While this prior art device represents a substantial improvement over infrared analyzers previously available, it still suffers from the drawback that the response times are slow and only an analog output is available. A large amount of fine tuning is required during production in order to adjust the servo-system, its calibration and linearization. The system is further characterized by a significant thermal drift or warmup period. The design is difficult to adapt to different operating formats and tends to be limited to the hardware implementation and performance of the basic design.
What is needed then is an infrared absorption analyzer which is not subject to the disadvantages of prior art analyzers as just enumerated. Such an analyzer should provide fast response times with extremely accurate digital outputs. The design should be adapted for mass production requiring little if any fine tuning or bench testing or calibration during production. The design should also be characterized by stable operation and not subject to thermal drifts or sensitivity to ambient conditions. Finally, the design must be one which is highly flexible so that the design can be easily configured in a plurality of output, control and performance configurations from the same basic design unit.
The invention is an apparatus for use in combination with an optical bench for generating an analog composite signal. The analog composite signal is comprised of a primary component derived from a reference beam generated by a primary source and a secondary component derived from a sample beam generated by a secondary source. The apparatus comprises a first circuit for digitizing the analog composite signal. A second circuit demodulates the digitized composite signal into a digitized primary component and digitized secondary component. A third circuit generates the ratio of a measure of the secondary component to the primary component, namely, the integral over the cycle of the absolute value of the secondary component on one hand and of the primary component on the other hand. By reason of these elements, common mode rejection is obtained within a composite signal when the signal is processed in digital format.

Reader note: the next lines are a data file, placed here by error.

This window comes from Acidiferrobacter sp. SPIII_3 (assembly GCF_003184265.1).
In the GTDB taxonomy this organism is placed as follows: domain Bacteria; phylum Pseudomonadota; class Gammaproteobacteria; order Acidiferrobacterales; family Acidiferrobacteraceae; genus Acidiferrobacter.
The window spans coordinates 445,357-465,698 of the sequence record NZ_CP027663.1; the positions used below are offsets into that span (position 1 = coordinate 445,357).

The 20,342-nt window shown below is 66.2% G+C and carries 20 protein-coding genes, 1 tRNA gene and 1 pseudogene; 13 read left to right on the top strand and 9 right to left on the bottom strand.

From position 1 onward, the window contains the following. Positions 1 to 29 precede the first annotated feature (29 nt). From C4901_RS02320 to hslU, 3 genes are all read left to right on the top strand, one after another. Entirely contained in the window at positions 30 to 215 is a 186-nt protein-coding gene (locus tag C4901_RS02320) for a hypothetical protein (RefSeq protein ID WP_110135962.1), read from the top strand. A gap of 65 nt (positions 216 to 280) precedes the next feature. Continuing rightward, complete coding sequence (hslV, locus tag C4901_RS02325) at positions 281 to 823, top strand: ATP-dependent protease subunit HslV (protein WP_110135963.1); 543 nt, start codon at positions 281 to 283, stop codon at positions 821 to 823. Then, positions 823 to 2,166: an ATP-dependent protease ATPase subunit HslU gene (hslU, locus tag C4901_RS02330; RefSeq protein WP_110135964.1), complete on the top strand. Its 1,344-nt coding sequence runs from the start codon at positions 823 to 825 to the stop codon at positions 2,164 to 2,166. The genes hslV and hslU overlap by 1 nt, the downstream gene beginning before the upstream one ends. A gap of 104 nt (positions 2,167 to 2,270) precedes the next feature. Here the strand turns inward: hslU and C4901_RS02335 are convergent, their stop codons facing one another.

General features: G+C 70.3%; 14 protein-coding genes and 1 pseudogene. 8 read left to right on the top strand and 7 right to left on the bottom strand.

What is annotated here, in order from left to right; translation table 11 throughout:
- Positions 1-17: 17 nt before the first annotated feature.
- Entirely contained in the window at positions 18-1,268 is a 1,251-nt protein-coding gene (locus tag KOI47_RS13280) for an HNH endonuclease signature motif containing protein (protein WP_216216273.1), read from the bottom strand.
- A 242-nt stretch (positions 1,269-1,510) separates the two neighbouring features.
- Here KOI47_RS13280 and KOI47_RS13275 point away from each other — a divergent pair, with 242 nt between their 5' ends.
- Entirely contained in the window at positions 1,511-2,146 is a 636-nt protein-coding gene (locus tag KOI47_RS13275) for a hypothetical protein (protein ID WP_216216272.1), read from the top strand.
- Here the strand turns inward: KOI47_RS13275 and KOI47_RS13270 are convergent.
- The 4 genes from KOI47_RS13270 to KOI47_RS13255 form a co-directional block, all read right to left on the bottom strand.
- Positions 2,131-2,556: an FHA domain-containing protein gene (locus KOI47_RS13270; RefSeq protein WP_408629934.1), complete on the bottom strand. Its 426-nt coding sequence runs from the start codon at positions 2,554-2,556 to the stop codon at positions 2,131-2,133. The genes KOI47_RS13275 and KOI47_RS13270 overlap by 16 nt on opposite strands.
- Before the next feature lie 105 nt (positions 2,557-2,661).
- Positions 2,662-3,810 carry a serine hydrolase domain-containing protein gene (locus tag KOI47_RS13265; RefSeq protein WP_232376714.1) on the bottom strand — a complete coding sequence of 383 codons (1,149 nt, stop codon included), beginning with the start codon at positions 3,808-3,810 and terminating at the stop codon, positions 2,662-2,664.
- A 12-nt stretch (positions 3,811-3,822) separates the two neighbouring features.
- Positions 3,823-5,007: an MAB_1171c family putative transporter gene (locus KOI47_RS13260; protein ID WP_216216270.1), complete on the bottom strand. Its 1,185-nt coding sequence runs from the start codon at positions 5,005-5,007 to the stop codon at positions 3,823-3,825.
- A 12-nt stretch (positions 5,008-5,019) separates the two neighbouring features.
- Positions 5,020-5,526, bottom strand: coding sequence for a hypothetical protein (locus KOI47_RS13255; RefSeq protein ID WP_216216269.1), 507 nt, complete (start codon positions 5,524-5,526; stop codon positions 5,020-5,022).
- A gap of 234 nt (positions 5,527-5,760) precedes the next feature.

More particularly, the invention comprises a circuit for use in combination with a radiant energy analyzer for digitizing an analog composite signal generated by the radiant energy analyzer. The circuit comprises a comparator having one input coupled to the analog composite signal. A counter generates a digital count and is coupled to the comparator. The counter is incremented and decremented according to the output of the comparator. A digital-to-analog converter is coupled to the output of the counter and in turn has its output coupled to the second input of the comparator. The contents of the counter are thus revised until a null output of the comparator is obtained at which time the counter contents are substantially equal to the digitized value of the analog composite signal which is provided as an input to the comparator.